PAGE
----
With the front of the shell being custom made outta latex (again this is not your only option see above) this part was extremely easy. We glued it to the body suit and added a little paint.

Step 4: Belts and Pads

This step is prolly the easiest of the whole costume. We will start with the knee and elbow pads. For the Knee and elbow pads I took some cushion foam and roughly shaped it out, I then took a knife and cut some v shapes into the foam to give then a little shape. Once I had this complete I took some flannel and began to glue it over the foam starting in the v shape. I then stretched it around the edges and to the back hot gluing it into place. Once this was done I trimmed a rectangle piece of flannel the height of the pad and the length of whatever it took to get around the arm and leg. I laid it face down and glued the pad in the center. I then tapered the material and glued it down. Once this was done I put Velcro at the ends to hold the pad to arms and legs. The last thing I did was cut small holes in the backs of the pads for the knee and elbow to rest in. This should help keep the pads in place during combat!

Now the belt were a very simple part of this costume! For the rigging belts I cut 2 pieces of foam the same width as as the back pack straps and a little longer than I needed. I also cut some flannel a little wider and lo get than the foam. I wrapped the flannel around the foam and hot glued it into place. I then attached it to the front straps of the backpack and used the extra to taper down to the strap giving the illusion of the strap continuing to the back of the shell. Next I built a wide waist belt in the same fashion as the rigging belts.the only difference is I added a little Velcro to the front of it to to attach it to the backpack straps and then to the back so you could open and remove making getting out of the costume easier. The last part of this was to add some Velcro to the shell & waist belt to help hold it in place and some Velcro the the rigging belts and the waist belt to help hold those in place as well! Finally we decided to add some little details we did wrist and ankle wraps out of some flannel and hot glued it into place. I also made a little nunchuck holder outta some foam I basically just wrapped it around the chucks and glued it into place. I then took the same flannel as the belt and covered it.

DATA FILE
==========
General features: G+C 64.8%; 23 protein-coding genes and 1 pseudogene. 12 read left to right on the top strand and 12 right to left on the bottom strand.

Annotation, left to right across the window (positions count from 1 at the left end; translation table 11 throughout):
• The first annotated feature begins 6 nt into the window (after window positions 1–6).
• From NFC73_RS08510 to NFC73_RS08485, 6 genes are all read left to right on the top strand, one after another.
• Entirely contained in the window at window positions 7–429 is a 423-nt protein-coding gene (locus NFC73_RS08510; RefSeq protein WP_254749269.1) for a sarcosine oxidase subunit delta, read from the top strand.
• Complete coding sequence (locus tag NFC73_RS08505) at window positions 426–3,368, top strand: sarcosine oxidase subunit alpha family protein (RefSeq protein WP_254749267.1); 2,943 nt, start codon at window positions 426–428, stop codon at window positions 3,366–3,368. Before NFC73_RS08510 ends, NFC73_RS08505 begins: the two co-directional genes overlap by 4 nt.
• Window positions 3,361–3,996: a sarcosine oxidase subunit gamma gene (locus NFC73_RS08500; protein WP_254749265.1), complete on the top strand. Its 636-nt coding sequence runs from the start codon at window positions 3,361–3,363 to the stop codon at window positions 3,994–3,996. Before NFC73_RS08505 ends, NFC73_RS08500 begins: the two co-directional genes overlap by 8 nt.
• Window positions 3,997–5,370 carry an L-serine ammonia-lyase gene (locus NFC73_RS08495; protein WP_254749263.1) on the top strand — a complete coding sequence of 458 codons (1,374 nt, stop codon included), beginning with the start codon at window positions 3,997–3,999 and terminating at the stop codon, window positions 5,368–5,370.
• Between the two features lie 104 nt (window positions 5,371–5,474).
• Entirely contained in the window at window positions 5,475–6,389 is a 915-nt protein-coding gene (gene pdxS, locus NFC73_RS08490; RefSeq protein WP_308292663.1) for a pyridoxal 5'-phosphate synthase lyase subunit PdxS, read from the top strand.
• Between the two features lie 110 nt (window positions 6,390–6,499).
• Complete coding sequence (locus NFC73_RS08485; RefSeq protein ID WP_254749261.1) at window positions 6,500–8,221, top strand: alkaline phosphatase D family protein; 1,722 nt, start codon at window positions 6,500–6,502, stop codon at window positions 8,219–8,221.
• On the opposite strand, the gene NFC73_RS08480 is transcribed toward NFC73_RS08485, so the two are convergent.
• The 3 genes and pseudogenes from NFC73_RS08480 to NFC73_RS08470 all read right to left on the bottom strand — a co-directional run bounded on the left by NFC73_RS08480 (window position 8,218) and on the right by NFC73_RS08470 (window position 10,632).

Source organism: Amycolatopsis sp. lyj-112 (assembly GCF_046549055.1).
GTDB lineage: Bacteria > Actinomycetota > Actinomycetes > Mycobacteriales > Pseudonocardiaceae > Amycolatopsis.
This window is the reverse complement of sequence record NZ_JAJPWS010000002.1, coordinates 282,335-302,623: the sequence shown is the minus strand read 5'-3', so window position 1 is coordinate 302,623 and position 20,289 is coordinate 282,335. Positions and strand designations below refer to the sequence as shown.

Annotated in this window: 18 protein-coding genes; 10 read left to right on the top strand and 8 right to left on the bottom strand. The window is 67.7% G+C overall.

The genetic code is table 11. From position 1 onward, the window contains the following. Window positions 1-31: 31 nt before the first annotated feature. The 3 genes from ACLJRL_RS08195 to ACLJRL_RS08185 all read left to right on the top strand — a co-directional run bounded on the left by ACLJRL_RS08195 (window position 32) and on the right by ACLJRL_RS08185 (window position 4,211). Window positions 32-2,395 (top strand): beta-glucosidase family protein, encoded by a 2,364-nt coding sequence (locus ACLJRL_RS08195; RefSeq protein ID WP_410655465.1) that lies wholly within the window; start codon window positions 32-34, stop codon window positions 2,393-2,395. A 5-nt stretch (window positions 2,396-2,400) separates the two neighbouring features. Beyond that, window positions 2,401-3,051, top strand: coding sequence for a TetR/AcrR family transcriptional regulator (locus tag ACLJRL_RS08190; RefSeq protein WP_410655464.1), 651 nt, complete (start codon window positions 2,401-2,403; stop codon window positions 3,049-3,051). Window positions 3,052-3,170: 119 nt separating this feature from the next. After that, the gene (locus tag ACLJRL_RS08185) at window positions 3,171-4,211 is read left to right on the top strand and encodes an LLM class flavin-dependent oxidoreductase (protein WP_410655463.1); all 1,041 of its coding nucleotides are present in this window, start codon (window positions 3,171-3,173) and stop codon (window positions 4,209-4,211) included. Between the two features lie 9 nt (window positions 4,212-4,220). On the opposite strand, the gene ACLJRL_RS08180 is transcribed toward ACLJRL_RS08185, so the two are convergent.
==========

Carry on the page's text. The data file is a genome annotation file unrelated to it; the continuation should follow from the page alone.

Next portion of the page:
Step 5: Your All Finished

Well that's how we built our daughters Teenage Mutant Ninja Turtles Costume. We need to reprint the mask as I stated we used one we had previously made. I hope this ible helped make the process a little easier. This was not really a hard build just time consuming, it would prolly be easier and about the same price to go buy one, but what fun is that and like we always tell our kids "Store bought costumes don't win costume contest.
Jeremey

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Bio: Malmey Studios was collaborated in February 2010 By Jeremey & Mallie Adams. The premise of our work is to build high quality movie props and custom ... More »